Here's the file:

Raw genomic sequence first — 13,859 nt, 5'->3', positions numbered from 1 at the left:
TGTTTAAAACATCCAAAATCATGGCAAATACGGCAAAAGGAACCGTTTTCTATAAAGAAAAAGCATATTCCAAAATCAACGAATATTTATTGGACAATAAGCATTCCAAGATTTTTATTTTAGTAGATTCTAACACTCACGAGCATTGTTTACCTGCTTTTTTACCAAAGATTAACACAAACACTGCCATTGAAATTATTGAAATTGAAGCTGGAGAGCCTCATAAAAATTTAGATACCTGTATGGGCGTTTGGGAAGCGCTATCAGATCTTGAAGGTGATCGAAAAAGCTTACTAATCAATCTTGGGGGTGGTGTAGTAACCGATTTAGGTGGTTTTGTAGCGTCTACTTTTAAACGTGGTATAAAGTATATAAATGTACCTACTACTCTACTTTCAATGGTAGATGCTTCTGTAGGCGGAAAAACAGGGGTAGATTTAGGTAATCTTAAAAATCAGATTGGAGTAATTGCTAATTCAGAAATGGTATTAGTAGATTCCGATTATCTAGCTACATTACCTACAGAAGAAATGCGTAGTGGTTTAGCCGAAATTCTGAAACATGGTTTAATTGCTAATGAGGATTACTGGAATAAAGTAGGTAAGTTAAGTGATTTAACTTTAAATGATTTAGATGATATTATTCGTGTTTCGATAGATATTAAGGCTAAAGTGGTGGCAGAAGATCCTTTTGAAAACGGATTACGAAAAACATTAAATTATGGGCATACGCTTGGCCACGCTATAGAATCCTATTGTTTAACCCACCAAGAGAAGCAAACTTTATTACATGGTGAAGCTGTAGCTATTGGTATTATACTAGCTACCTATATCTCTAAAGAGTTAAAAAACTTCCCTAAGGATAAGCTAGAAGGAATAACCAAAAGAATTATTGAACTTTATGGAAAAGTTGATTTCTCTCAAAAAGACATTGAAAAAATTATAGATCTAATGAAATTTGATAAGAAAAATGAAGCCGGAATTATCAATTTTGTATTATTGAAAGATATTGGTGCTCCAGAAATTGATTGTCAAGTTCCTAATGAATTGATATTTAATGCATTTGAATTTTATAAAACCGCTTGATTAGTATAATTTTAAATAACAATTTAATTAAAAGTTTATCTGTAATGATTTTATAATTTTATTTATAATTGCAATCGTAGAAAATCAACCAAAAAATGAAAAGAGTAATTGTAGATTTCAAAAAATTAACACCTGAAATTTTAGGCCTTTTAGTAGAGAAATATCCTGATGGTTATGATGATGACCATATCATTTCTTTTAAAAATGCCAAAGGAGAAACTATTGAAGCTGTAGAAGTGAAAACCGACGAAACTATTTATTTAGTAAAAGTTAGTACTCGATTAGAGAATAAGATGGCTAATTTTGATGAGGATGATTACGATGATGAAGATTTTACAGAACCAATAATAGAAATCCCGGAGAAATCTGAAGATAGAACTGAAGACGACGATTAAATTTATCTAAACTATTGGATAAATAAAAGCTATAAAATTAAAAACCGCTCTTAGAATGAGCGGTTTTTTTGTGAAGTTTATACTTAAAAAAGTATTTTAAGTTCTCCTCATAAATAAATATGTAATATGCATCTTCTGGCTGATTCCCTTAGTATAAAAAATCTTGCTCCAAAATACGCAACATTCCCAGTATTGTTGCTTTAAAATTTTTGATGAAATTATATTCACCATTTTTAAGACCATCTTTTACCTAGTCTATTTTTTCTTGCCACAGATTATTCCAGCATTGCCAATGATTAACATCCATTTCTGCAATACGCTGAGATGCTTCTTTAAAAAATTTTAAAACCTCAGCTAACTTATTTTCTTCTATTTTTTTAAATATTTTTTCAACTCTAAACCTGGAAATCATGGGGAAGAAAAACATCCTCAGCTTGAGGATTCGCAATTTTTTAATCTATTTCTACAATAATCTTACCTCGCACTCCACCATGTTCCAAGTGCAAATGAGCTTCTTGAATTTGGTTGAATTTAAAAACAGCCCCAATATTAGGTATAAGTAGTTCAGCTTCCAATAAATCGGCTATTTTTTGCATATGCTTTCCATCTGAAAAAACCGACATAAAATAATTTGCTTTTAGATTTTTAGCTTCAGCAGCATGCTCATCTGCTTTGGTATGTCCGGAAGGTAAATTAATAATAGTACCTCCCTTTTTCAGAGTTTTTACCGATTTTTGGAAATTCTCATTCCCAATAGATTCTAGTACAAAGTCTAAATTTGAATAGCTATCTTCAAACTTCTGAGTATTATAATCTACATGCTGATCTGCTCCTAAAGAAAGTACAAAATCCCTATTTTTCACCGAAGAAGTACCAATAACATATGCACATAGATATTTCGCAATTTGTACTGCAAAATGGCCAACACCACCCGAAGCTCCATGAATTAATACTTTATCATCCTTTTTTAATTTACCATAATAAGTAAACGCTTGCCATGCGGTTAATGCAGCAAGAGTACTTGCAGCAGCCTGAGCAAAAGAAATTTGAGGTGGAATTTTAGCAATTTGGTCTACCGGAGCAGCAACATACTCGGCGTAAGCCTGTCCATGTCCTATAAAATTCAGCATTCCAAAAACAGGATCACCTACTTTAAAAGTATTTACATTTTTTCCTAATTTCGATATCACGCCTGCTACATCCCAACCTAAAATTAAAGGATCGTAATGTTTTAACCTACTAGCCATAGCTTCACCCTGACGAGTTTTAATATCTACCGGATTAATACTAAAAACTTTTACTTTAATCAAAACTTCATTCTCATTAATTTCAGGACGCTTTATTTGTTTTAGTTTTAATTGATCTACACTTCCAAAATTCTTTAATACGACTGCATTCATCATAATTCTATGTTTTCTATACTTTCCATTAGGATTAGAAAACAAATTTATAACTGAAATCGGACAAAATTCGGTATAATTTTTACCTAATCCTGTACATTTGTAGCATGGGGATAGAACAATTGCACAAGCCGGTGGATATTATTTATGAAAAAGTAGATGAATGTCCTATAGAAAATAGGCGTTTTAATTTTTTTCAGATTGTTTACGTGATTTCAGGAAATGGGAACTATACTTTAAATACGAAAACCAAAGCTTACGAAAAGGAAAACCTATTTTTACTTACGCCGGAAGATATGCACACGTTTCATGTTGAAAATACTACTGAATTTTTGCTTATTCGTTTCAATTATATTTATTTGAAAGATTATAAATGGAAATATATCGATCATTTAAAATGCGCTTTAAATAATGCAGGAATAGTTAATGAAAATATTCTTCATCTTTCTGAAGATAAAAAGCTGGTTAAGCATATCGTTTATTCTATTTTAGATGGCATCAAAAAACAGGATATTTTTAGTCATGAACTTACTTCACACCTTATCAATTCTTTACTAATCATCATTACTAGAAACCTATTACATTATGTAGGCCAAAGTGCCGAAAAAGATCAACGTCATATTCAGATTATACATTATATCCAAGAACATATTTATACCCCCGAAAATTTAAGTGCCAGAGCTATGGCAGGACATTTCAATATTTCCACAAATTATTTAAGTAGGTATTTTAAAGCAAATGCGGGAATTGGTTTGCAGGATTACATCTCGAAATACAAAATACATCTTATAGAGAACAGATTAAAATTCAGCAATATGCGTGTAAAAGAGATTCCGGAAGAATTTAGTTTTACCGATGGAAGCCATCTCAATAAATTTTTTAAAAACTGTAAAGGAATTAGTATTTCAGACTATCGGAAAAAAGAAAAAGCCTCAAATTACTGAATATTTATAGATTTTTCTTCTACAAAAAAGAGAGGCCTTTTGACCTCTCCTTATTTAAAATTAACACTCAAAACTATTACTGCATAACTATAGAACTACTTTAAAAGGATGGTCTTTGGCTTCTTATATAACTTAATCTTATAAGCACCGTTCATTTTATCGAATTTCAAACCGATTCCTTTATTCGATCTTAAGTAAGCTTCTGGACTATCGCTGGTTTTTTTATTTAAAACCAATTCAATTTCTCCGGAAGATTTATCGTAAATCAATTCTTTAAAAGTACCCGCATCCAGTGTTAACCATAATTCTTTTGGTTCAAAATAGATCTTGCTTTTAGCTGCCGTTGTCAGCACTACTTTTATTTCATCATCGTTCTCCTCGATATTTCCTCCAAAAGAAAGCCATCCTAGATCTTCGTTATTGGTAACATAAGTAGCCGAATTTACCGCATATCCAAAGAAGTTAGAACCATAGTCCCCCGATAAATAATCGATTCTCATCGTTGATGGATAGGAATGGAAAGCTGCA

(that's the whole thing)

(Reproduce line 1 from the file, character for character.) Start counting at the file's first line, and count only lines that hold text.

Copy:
Raw genomic sequence first — 13,859 nt, 5'->3', positions numbered from 1 at the left: